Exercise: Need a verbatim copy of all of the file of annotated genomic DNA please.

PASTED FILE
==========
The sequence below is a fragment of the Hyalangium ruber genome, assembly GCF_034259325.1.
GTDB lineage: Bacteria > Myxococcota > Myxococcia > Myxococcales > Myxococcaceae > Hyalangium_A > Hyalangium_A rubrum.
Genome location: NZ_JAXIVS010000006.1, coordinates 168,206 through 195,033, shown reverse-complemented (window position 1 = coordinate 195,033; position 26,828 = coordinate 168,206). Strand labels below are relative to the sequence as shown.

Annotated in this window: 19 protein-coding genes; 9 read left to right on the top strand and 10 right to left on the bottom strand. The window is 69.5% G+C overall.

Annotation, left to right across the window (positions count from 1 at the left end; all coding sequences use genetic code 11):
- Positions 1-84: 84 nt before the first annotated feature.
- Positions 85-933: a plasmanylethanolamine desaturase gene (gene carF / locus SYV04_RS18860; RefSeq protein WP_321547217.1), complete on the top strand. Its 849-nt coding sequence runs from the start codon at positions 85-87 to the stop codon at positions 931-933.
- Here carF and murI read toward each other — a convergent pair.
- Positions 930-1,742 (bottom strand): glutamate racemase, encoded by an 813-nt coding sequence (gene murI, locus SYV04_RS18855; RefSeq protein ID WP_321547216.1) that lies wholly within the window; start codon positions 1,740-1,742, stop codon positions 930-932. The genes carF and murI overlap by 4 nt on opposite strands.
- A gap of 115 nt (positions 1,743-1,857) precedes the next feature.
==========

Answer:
The sequence below is a fragment of the Hyalangium ruber genome, assembly GCF_034259325.1.
GTDB lineage: Bacteria > Myxococcota > Myxococcia > Myxococcales > Myxococcaceae > Hyalangium_A > Hyalangium_A rubrum.
Genome location: NZ_JAXIVS010000006.1, coordinates 168,206 through 195,033, shown reverse-complemented (window position 1 = coordinate 195,033; position 26,828 = coordinate 168,206). Strand labels below are relative to the sequence as shown.

Annotated in this window: 19 protein-coding genes; 9 read left to right on the top strand and 10 right to left on the bottom strand. The window is 69.5% G+C overall.

Annotation, left to right across the window (positions count from 1 at the left end; all coding sequences use genetic code 11):
- Positions 1-84: 84 nt before the first annotated feature.
- Positions 85-933: a plasmanylethanolamine desaturase gene (gene carF / locus SYV04_RS18860; RefSeq protein WP_321547217.1), complete on the top strand. Its 849-nt coding sequence runs from the start codon at positions 85-87 to the stop codon at positions 931-933.
- Here carF and murI read toward each other — a convergent pair.
- Positions 930-1,742 (bottom strand): glutamate racemase, encoded by an 813-nt coding sequence (gene murI, locus SYV04_RS18855; RefSeq protein ID WP_321547216.1) that lies wholly within the window; start codon positions 1,740-1,742, stop codon positions 930-932. The genes carF and murI overlap by 4 nt on opposite strands.
- A gap of 115 nt (positions 1,743-1,857) precedes the next feature.